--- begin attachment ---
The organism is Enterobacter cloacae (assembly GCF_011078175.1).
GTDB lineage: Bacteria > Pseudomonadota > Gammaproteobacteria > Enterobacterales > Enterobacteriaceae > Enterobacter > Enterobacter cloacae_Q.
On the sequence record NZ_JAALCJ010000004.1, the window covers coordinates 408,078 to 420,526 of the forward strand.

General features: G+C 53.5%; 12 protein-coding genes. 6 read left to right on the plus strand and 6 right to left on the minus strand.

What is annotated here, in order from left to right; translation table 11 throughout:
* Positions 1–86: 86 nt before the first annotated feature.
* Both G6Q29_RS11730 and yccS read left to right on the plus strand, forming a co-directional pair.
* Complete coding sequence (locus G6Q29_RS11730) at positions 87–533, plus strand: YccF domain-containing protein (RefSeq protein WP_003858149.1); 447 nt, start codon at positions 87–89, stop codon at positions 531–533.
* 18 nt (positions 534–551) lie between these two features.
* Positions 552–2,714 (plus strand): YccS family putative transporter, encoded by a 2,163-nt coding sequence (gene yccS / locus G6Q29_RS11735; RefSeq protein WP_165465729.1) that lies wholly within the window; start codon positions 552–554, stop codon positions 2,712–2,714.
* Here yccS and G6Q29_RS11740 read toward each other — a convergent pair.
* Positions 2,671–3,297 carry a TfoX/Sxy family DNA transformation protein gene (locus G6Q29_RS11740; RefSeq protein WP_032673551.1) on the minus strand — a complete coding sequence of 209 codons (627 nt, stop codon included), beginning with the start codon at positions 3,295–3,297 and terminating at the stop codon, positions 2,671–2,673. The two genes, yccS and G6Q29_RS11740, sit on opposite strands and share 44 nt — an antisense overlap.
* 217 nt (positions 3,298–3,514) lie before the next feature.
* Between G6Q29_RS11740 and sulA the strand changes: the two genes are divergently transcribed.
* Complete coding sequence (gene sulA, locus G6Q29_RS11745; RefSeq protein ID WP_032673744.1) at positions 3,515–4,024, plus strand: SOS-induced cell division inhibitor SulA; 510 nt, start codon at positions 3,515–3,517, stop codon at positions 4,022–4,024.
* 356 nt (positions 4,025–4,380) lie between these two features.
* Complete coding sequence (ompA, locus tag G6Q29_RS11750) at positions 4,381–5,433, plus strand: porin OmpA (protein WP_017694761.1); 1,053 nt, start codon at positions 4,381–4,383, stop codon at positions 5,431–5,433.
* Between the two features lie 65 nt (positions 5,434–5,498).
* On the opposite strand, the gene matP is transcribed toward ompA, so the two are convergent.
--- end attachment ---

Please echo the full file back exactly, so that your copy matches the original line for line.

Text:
The organism is Enterobacter cloacae (assembly GCF_011078175.1).
GTDB lineage: Bacteria > Pseudomonadota > Gammaproteobacteria > Enterobacterales > Enterobacteriaceae > Enterobacter > Enterobacter cloacae_Q.
On the sequence record NZ_JAALCJ010000004.1, the window covers coordinates 408,078 to 420,526 of the forward strand.

General features: G+C 53.5%; 12 protein-coding genes. 6 read left to right on the plus strand and 6 right to left on the minus strand.

What is annotated here, in order from left to right; translation table 11 throughout:
* Positions 1–86: 86 nt before the first annotated feature.
* Both G6Q29_RS11730 and yccS read left to right on the plus strand, forming a co-directional pair.
* Complete coding sequence (locus G6Q29_RS11730) at positions 87–533, plus strand: YccF domain-containing protein (RefSeq protein WP_003858149.1); 447 nt, start codon at positions 87–89, stop codon at positions 531–533.
* 18 nt (positions 534–551) lie between these two features.
* Positions 552–2,714 (plus strand): YccS family putative transporter, encoded by a 2,163-nt coding sequence (gene yccS / locus G6Q29_RS11735; RefSeq protein WP_165465729.1) that lies wholly within the window; start codon positions 552–554, stop codon positions 2,712–2,714.
* Here yccS and G6Q29_RS11740 read toward each other — a convergent pair.
* Positions 2,671–3,297 carry a TfoX/Sxy family DNA transformation protein gene (locus G6Q29_RS11740; RefSeq protein WP_032673551.1) on the minus strand — a complete coding sequence of 209 codons (627 nt, stop codon included), beginning with the start codon at positions 3,295–3,297 and terminating at the stop codon, positions 2,671–2,673. The two genes, yccS and G6Q29_RS11740, sit on opposite strands and share 44 nt — an antisense overlap.
* 217 nt (positions 3,298–3,514) lie before the next feature.
* Between G6Q29_RS11740 and sulA the strand changes: the two genes are divergently transcribed.
* Complete coding sequence (gene sulA, locus G6Q29_RS11745; RefSeq protein ID WP_032673744.1) at positions 3,515–4,024, plus strand: SOS-induced cell division inhibitor SulA; 510 nt, start codon at positions 3,515–3,517, stop codon at positions 4,022–4,024.
* 356 nt (positions 4,025–4,380) lie between these two features.
* Complete coding sequence (ompA, locus tag G6Q29_RS11750) at positions 4,381–5,433, plus strand: porin OmpA (protein WP_017694761.1); 1,053 nt, start codon at positions 4,381–4,383, stop codon at positions 5,431–5,433.
* Between the two features lie 65 nt (positions 5,434–5,498).
* On the opposite strand, the gene matP is transcribed toward ompA, so the two are convergent.